To become an expert in Impressionism, it takes years. But to grasp the essence, you can focus on the main thing. So...
The term "impressionists" (from the French word "impression" meaning "impression") was originally a derogatory one. In 1874, the journalist Louis Leroy visited an exhibition of paintings that had been rejected by the jury of the Paris Salon. Monsieur Leroy did not approve of what he saw, and in order to sting the delicate artistic souls more deeply, he came up with the disdainful term "impressionism" to describe the exhibited works. However, the artists were not at all wounded. Instead, they adopted the name "impressionists". Out of spite.
The first Impressionist exhibition took place at 35 Boulevard des Capucines. The street is very remarkable because the first public screening of a movie in history also took place there.
Impressionists painted with strokes. Therefore, their paintings should not be viewed from arm's length. Step back a little more... A little more... There you go. It turns out that those are not just blotches, but a real bridge!
Charing Cross Bridge by Claude Monet
Impressionists avoided black. You can make a bet with your friend and promise them a prize for finding a black shadow in an Impressionist painting. They won't find it. Claim your winnings.
The focus was on the momentary impression. Therefore, the artists were accused of being interested in supposedly empty things like cafes, dances, picnics, etc. Philosophy was in high demand at the time, but landscapes and naked women not so much. Yes, those were strange times...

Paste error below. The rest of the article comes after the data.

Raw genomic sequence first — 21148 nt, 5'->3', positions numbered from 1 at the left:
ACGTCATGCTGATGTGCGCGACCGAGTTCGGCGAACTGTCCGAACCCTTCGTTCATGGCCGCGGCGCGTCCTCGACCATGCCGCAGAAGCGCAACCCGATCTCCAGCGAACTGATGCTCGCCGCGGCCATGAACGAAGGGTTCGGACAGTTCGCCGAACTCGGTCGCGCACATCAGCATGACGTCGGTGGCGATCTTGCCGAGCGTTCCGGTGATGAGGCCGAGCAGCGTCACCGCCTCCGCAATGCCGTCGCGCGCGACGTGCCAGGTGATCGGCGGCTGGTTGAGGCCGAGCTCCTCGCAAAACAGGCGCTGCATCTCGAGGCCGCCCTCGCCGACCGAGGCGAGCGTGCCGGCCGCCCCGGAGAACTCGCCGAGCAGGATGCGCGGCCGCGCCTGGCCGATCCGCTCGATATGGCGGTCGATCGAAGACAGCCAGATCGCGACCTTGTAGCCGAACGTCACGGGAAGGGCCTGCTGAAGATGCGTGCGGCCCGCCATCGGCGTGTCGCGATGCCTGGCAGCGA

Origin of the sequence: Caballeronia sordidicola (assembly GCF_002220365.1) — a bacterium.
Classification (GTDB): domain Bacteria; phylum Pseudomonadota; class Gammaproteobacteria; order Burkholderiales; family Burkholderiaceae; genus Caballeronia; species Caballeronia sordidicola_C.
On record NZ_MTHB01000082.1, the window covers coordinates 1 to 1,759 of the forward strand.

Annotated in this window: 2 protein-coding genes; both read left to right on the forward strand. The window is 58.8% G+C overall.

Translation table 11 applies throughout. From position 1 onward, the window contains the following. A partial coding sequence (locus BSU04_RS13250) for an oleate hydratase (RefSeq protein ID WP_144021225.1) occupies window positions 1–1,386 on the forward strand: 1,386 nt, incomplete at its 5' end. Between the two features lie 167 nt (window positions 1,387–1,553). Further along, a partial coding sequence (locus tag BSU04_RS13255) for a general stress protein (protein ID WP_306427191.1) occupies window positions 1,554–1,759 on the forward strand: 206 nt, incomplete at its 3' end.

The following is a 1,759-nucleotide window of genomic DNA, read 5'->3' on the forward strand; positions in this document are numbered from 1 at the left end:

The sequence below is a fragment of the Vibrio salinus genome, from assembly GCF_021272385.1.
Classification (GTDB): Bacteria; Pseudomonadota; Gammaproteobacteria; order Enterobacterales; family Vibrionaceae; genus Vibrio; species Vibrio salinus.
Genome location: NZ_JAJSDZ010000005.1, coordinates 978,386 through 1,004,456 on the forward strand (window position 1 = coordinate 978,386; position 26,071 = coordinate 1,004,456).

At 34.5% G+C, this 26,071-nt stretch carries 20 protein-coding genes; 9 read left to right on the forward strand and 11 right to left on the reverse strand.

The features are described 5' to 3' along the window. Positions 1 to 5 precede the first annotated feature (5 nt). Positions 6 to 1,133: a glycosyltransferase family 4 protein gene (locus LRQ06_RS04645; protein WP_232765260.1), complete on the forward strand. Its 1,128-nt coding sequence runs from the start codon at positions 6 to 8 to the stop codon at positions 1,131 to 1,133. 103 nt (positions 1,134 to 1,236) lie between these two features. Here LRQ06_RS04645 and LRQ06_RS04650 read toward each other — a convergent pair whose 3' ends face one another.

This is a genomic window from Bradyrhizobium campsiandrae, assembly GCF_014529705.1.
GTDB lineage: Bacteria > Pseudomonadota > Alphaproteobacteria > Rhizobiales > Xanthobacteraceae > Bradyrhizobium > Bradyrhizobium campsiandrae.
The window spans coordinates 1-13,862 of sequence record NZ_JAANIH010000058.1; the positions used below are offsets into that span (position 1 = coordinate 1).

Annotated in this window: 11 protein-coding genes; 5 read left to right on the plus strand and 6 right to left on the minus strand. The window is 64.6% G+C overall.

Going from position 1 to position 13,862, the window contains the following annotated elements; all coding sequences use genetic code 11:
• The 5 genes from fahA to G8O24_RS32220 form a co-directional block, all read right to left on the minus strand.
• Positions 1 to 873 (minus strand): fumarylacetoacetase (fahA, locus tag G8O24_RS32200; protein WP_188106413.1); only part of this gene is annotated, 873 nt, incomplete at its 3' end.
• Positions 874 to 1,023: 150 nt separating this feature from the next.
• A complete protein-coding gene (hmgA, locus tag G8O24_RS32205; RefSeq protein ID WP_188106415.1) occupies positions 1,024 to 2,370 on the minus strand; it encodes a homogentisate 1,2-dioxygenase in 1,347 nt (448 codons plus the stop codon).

Now let's go over the artists. Take notes:
- Manet's name was Edouard, and Monet's was Claude. Edouard Manet had a beard, as did Claude Monet. However, their artistic principles were significantly different. And so were their lives. Manet was very important to achieve official recognition, and he succeeded towards the end of his life, so Manet's funeral was more crowded than his similarly named but unrelated colleague's.
- Monet painted a series of pictures of lilies, a ton of hay stacks, and thirty Rouen cathedrals. The author really wanted the cathedrals to be sold as a set, but collectors didn't have that much money.
- Pissarro became famous for his views of Paris from strange angles. No, the artist couldn't fly. He just painted from the heights of hotel windows.
The Boulevard Montmartre on a Winter Morning by Camille Pissarro
- Despite what some may have fantasized, Degas' relationship with his ballerinas was strictly professional - the only thing he ever took to bed with him was his art.
Blue Dancers (1897) by Edgar Degas
Finally, it would be good to remember the surnames Renoir, Sisley, Bazille, and Morisot, and also to know that Morisot is a woman.
All right! Now you're ready to drop a few smart lines while strolling through the galleries of the Musée d'Orsay with a friend, or simply over a cup of tea and a croissant.